182 THE EARTH AS MAN'S ABODE present petroleum production. Limestone is another type of sedimentary rock formed from the remains of the shells of mollusks, coral, and other invertebrate animals, by the action of calcareous algae and bacteria, and also by chemical precipitation. Sedimentary rocks frequently contain fossils, which vary in size from the microscopic fossils to the huge fossils of trees or the dinosaurs. Some of the green and brown algae specialize in removing calcium carbonate from water to form external coatings for themselves. There are some large pinnacles of calcium carbonate at the lower end of Searles Lake, California, that were formed by such algae when the lake level was much higher than at present. Some of the Paleozoic limestone of the Rocky Mountains was formed by similar algae. One genus of green algae, the stonewort, is reported to deposit 100,000 tons of calcium carbonate yearly from a small lake in Wisconsin. Other algae, the diatoms, extract silica from the water, and their bodies form siliceous deposits which have formed layers three hundred feet in depth, extending over many square miles. Such deposits, called diatomaceous earth, are mined for use as mild abrasives. Limestone is used in metallurgy and as a building-stone. Limestone, impregnated with solutions of phosphates washed from thick deposits of bird droppings and other sources, serves as a useful fertilizer. Sedimentary rocks can be readily recognized as such because they are stratified and may be broken apart along the bedding planes separating the different layers. Metamorphic Rocks Are Produced by Changes in Igneous Rocks. Sedimentary and Metamorphic rocks are produced by the action of heat and high pressures on other forms of rocks. Slate is a good example of a metamorphic rock and is produced by the combined effect of heat and pressure on shale. It is easily split into sheets, which are valuable for blackboards and roofing. Marble is produced by the effect of high pressures and temperatures on limestone. In this process the fossil shells may lose their identity; and part of the calcium carbonate crystallizes, the small crystals giving marble its typical appearance. Marble is widely used as a buildingstone because of its durability and beauty. The different colors in marble, like those in rocks of other types, are produced by small amounts of different mineral and organic substances present as accidental impurities.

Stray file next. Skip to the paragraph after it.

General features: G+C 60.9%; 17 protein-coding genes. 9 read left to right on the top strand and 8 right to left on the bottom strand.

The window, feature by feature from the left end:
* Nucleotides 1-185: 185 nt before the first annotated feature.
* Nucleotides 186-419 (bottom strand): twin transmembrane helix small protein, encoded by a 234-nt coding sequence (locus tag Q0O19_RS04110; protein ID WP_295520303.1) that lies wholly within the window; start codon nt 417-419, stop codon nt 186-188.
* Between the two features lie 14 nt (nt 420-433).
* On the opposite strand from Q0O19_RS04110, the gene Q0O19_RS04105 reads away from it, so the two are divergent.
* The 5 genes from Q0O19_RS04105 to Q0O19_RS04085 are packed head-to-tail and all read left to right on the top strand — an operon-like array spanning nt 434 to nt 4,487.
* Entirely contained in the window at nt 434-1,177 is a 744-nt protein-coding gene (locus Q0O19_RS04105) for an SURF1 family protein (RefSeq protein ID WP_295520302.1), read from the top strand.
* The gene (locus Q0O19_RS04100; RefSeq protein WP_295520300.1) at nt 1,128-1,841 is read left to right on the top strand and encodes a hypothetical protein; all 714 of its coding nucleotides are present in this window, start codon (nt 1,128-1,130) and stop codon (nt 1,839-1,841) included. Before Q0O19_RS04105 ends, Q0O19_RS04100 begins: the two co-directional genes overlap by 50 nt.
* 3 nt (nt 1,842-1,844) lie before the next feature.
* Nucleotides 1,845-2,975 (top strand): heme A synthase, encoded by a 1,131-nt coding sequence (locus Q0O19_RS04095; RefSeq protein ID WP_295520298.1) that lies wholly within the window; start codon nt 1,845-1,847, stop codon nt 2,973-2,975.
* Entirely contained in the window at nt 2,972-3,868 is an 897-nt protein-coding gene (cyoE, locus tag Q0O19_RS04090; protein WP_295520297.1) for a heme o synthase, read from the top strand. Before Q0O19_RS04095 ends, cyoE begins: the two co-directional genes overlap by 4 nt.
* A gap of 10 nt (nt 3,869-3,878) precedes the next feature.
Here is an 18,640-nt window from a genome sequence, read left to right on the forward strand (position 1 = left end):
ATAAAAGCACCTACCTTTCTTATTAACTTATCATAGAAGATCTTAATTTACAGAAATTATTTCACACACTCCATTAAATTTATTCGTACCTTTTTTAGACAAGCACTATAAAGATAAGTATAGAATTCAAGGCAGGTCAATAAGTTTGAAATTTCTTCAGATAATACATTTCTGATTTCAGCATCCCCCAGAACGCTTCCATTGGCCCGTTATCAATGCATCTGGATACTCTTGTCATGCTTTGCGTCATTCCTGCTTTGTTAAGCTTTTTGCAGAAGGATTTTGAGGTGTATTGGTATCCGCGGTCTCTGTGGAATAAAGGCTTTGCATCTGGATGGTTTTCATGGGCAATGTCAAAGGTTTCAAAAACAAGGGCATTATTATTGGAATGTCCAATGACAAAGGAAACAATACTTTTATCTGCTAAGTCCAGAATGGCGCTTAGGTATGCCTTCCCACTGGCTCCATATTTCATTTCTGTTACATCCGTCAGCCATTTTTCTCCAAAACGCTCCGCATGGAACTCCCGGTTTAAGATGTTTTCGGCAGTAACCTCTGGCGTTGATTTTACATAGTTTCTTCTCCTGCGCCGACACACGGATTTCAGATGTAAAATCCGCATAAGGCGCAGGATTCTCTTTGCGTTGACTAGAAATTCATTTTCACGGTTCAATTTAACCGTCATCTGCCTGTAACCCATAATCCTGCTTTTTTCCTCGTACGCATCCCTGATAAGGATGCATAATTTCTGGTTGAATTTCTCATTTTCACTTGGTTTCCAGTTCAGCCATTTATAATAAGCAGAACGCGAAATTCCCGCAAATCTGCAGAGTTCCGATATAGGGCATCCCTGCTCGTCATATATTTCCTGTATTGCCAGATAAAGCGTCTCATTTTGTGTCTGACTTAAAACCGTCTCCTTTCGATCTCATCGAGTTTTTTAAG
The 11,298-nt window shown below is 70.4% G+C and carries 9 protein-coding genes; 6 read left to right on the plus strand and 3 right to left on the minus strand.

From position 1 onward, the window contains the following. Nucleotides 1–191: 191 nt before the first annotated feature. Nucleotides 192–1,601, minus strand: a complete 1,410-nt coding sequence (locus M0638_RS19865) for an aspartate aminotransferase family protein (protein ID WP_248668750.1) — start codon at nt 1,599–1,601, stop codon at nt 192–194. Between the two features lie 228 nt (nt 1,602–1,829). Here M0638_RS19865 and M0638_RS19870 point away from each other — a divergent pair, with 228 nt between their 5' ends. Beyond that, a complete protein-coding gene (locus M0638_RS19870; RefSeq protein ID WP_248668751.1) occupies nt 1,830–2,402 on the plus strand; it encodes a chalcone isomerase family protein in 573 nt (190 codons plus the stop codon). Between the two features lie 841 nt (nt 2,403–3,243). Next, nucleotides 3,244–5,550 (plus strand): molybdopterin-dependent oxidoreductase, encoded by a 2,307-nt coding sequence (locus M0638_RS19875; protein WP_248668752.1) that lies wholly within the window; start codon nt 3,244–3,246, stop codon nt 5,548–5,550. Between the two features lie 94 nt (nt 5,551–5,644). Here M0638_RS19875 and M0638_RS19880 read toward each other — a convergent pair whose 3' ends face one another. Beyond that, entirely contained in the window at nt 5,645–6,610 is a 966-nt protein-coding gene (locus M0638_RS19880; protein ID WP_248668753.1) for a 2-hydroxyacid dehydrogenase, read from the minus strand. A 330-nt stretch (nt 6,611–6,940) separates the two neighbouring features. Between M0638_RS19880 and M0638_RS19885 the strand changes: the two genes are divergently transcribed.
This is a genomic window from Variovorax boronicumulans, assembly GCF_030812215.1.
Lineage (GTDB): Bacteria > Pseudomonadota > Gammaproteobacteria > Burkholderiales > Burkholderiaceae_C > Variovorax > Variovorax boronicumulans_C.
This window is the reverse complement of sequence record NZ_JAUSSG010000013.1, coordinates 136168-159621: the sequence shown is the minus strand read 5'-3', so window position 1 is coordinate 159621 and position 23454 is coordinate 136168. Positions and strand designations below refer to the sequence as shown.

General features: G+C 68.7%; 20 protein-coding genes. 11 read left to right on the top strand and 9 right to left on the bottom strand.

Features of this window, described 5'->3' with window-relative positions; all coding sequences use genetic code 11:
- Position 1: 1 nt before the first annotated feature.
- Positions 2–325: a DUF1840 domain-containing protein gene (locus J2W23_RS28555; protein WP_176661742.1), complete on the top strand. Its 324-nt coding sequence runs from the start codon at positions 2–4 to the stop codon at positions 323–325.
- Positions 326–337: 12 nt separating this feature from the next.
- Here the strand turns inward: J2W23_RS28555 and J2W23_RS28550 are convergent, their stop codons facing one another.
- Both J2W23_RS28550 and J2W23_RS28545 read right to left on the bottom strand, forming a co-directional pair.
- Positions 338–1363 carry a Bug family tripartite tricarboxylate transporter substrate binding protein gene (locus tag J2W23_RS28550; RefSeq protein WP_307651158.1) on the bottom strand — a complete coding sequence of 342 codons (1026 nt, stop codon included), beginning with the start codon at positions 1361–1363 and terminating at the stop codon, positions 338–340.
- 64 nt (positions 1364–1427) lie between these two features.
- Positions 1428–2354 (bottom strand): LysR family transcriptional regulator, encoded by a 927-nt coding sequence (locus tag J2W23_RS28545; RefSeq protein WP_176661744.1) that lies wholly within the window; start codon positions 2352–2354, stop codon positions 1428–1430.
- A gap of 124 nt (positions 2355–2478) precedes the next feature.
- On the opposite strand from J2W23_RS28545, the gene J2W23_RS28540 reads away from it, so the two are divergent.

MANY DIFFERENT KINDS OF ROCKS 183 1. What is an igneous rock? STUDY QUESTIONS 2. Why are some granites fine-grained and other granites coarse-grained? 3. What are the characteristic features of igneous rocks? 4. What are the characteristic features of sedimentary rocks? 5. How may the age of a given sedimentary rock fragment be determined? 6. Outhne the most important type of rocks, and give one or more common examples of each type. 7. Give some examples of igneous rocks formed by volcanic activities. 8. What types of rocks might a kitchen cleanser contain? 9. In how many different ways may limestone be formed? 10. What is a metamorphic rock? Give some examples. Study the chart on p. 181 before attempting to answer the following questions: (1) Would rock salt be classified as a rock, and if so, what type of rock is it? (2) Name five useful sedimentary rocks. (3) Classify the following rocks: (a) granite, (b) soft coal, (c) limestone, (d) sandstone, (e) marble, (/) anthracite coal, (g) slate, (h) conglomerate, (i) pumice, (j) obsidian.